Classy Glassy Buttons: Production Graphics with Wendy Peck at webreference.com | WebReference

Classy Glassy Buttons: Production Graphics with Wendy Peck at webreference.com

Classy Glassy Buttons

 

 

Screaminghotdeals.com features glass look buttons for all navigation.

 

Officepilot.com features file tabs in a texture reminiscent of frosted glass.

 

Methods to be featured in a later article:

Kyocera presents their menu with 3D dividers – close enough to a "button" for me. Another example from the latest Graphic Greats.

Cisco as featured in the latest Graphic Greats.

 

You may be questioning why I would be promoting building buttons. That "button" word carries carries some nasty connotations in Web design. Images come to mind – like big, purple buttons looking like they are an inch thick, with labels falling over the edges. You all know the type I am talking about.

As Web design has become more of an art than a few neat tricks to work in with the programming, designers have tossed out a lot of the standards from a few years back (ancient times in Web language). Buttons need not hit the symbolic burn pile though, since they offer some real advantages. Like mouseovers, which help visitors navigate your site, buttons, more than any other element mean "click here."

So how do you add buttons to your site without looking like you have fallen back in time. The one main secret is to work with a light hand. A hint of a button will blend with any design, add some texture to the page and still provide visitors with a clear place to move next. And when I use the word button, I use it quite generally. A "button" does not necessarily have to look like a button – it is simply an area that has been set aside by some dimensional texture.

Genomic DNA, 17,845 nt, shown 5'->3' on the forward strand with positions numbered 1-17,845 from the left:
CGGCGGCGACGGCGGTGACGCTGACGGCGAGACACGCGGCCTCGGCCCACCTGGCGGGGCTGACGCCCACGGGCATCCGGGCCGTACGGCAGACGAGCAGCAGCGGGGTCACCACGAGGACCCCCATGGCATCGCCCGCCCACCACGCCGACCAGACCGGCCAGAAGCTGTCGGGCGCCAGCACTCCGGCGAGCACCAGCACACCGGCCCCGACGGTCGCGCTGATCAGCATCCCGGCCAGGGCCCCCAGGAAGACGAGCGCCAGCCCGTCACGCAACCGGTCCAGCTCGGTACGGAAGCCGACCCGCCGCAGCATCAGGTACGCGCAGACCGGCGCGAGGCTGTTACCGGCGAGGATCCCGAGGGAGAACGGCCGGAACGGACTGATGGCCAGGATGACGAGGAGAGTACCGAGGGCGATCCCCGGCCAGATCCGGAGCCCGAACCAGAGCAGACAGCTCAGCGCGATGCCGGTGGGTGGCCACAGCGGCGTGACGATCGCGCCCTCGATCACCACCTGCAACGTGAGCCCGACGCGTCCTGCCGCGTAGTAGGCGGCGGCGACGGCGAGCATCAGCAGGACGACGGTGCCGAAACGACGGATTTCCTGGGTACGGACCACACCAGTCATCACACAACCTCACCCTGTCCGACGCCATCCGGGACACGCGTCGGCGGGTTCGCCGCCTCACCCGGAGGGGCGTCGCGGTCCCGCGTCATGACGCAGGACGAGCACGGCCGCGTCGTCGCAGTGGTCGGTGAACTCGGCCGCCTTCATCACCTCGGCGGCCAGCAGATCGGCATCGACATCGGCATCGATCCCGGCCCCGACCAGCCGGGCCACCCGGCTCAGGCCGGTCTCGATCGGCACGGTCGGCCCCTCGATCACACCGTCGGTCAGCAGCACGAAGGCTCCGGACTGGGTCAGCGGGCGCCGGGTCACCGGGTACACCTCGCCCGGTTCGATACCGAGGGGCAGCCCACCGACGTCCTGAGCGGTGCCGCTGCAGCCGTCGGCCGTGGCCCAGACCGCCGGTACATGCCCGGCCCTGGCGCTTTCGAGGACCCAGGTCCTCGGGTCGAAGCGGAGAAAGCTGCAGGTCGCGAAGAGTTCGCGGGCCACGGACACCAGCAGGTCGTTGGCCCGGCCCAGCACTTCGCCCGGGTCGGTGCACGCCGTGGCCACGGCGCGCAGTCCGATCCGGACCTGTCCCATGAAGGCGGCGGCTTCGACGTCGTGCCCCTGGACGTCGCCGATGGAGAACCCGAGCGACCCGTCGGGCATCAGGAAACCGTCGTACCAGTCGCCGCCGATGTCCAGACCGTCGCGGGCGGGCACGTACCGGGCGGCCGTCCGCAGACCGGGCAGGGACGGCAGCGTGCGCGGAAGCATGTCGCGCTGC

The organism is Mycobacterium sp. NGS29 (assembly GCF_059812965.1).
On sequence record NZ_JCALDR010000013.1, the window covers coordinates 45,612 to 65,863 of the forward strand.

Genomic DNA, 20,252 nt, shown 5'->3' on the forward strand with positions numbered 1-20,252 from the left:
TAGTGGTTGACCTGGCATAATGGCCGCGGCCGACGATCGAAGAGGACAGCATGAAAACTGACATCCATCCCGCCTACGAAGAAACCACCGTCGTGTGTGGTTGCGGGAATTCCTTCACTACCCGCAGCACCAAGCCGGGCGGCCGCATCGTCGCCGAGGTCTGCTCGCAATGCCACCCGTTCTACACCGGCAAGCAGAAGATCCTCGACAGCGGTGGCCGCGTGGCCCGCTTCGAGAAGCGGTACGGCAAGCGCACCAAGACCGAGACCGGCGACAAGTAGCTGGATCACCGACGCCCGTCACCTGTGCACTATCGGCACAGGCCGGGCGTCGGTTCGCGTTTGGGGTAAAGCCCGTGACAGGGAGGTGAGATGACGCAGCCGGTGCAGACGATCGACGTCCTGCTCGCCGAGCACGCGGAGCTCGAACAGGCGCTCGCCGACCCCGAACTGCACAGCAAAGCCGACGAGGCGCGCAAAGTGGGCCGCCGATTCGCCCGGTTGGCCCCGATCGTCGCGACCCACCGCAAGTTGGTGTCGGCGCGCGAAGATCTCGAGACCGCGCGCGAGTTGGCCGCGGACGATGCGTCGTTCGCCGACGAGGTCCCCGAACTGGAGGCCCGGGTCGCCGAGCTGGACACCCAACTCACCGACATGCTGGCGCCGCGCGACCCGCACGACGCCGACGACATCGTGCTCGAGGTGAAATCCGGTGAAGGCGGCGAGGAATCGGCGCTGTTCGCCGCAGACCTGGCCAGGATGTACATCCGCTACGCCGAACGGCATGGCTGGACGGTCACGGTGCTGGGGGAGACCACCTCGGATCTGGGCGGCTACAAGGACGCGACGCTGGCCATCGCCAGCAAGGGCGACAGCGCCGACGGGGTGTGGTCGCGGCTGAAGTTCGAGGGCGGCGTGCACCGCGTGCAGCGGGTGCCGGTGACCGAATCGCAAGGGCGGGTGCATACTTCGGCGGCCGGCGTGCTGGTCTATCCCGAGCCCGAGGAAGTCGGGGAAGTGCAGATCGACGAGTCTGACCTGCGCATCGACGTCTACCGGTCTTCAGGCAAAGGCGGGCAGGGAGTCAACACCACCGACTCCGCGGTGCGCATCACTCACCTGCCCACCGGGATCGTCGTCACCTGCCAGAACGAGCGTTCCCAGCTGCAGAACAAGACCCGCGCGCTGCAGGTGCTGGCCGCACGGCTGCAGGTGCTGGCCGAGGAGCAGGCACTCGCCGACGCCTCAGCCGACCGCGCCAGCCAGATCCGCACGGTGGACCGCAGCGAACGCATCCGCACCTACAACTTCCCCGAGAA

Graphic Greats last week featured navigation systems and there were many great examples of texture in the collection. You may want to take a tour after you have seen the techniques here to put methods and ideas together. And keep a sharp eye for great examples. There is fantastic work being done as we speak with the same software we use.

We are going to start with a look at buttons with the increasingly popular glass look. Many designers have discovered that glass texture works well on the Web, since glass buttons provide a lot of impact without weighing down the page. Over the next few months, we will look at many different types of buttons.

This time we are only featuring PhotoShop and PaintShop Pro, since the glass techniques are similar in the two raster programs. Illustration programs such as CorelDraw or Illustrator handle graduated fills and transparency in a very different way – through blends – and there is not room for a full discussion of these vector subjects. This is one method that is decidedly easier in a raster program.

We start, as usual, with the PhotoShop methods, and everyone should read through that section. There is a lot of general discussion associated with creating the glass look, explanations that make more sense when they are worked in a step at a time as I did with the PhotoShop section. Once you understand the basics, it is just a matter of following a step-by-step for PaintShop Pro.

You can have some fun with glass. Keep your eyes open for new examples and add your style to these methods.

 

 

 

 

Wendy Peck is a working Web designer and writer living in NW Ontario, Canada. http://wpeck.com

 

Next page

Classy Glassy Buttons Tutorial Index

Classy Glassy Buttons Start
PhotoShop Rounded Rectangles
PhotoShop Glass Buttons
PhotoShop Glass Buttons 2
PaintShop Pro Rounded Rectangles
PaintShop Glassy Buttons


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URL: http://www.webreference.com/graphics/
Created: Apr. 25, 2000
Revised: Apr. 25, 2000